"Buy lingerie!" the builder advised me, when he'd estimated the bill for my husband as a result of my backing the Touareg through our winery door.
I'm well paid for my journalism, but not enough to cover the damage a towbar makes when it penetrates a wooden roller door.
I was tired. It was raining. My hat was over my eyes. Okay then, I'm a blonde in a 4WD, and I'll never make it to that esteemed rank of feminists with a capital F.
Do I care?
Once upon a time, yes. In the 70s, Gloria Steinem was one of my heroines; I slavishly subscribed to Ms magazine.
Years ago, I tried hard to forget about my children when I was at work and they were at school. But each lunchtime I worried they were eating their sandwiches and not biffing them in the bin.
At home-time I prayed they were walking home safely or hadn't lost their bus cards.
I pushed them out of the door to school, feeling guilty about being a working mum and not in the kitchen when they arrived home. Despite outward appearances of professionalism, inside I always felt torn.
In a recent NZ Herald article revisiting feminism, one young woman, probably like her mother and grandmother before her, lamented that married women still take their husbands' names. This is not feminism, she opined.
But take that argument to its extreme and girls taking their fathers' names would not be feminism. They'd have to take their mothers' names, but that wouldn't do because her name came from her dad, and so it goes on to infinite silliness.
Isn't feminism about more important issues than names?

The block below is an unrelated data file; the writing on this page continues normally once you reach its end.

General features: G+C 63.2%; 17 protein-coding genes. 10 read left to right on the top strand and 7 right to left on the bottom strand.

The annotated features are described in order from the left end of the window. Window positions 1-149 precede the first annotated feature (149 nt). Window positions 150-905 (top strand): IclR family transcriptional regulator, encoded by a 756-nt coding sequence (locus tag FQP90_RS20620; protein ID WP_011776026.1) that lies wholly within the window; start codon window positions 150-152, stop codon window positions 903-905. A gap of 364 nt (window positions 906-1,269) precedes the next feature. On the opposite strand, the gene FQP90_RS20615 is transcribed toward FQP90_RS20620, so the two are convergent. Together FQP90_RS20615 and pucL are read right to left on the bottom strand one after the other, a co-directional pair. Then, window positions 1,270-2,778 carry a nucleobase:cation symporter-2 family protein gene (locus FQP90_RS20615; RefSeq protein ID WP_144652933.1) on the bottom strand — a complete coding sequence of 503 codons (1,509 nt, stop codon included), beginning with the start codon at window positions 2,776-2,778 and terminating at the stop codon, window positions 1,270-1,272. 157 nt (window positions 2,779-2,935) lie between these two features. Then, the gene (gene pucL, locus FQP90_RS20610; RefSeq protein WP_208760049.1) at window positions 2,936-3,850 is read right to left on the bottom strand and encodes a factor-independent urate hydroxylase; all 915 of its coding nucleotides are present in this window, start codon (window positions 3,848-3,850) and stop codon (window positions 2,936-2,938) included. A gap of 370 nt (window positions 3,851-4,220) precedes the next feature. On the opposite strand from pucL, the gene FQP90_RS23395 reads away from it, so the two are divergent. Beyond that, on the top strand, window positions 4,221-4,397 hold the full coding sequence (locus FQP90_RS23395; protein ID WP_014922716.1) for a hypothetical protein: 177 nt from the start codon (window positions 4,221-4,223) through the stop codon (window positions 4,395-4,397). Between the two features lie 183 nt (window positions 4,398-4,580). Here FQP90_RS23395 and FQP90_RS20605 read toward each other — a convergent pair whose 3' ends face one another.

My passport is in my married name so when we travel overseas I can jettison all the stuff I hate doing enough to put me off flying - filling departure and arrival cards, dealing with immigration officials, check-in, quarantine inquiries.
But my husband does it all and I tag along, pointing at him if I'm asked questions, happy to play the bimbo wife. I don't care if bureaucrats think I'm brainless.
Sometimes it pays to act dumb. In the days when Air New Zealand handed out magazines on domestic flights, if I was sitting next to an important-looking politician or businessman, I'd always request a trashy women's mag.
If I was lucky, said business person might think he was seated next to a bimbo and pull out confidential papers to read, which I could poke my nose into, and get a good story.
This happened last February in Canberra when, as Deborah Carruthers, at a barristers' black-tie dinner, I was seated beside Queensland's Liberal Senator George Brandis.
His glance, I saw, dismissed me as blonde QC's wifey, and he turned his back on me all night. On my blog I named and reviewed him in unflattering language.
Cut to Sydney last weekend, another international Bar conference, and some Queensland barristers learned my real name, profession, and read my blog.
They shared my opinion of their senator, are delighted and, as I write this column, are spreading my review of their upper house representative.
We should never judge people by their appearances, but hardcore feminists are among the worst, especially if you take Germaine Greer's bitter rants against high-heel wearers. She claims high heels have "conquered the world" while "feminists have been struggling to set women free".
But in one of Greer's essays against stilettos, she claims women like her and Jackie Onassis "sadly grew too tall" to wear them. Why? Because they'd be taller than their men?
That's not very "empowering", to use a word much loved by the feminists.
Speaking from all 5 feet 10 inches of me, there is no heel too high for a woman to wear. Christian Louboutin? Bring it on - the man is a genius.
His shoes, with their trademarked flashing red soles, are so high you drink just enough to anaesthetise your toes, but not so much you cannot walk. So sharp they break all the rules.
Save up for them, and you've bought a piece of art.
Forget lingerie - wear just Louboutins, and your man will beg you to back through the garage door.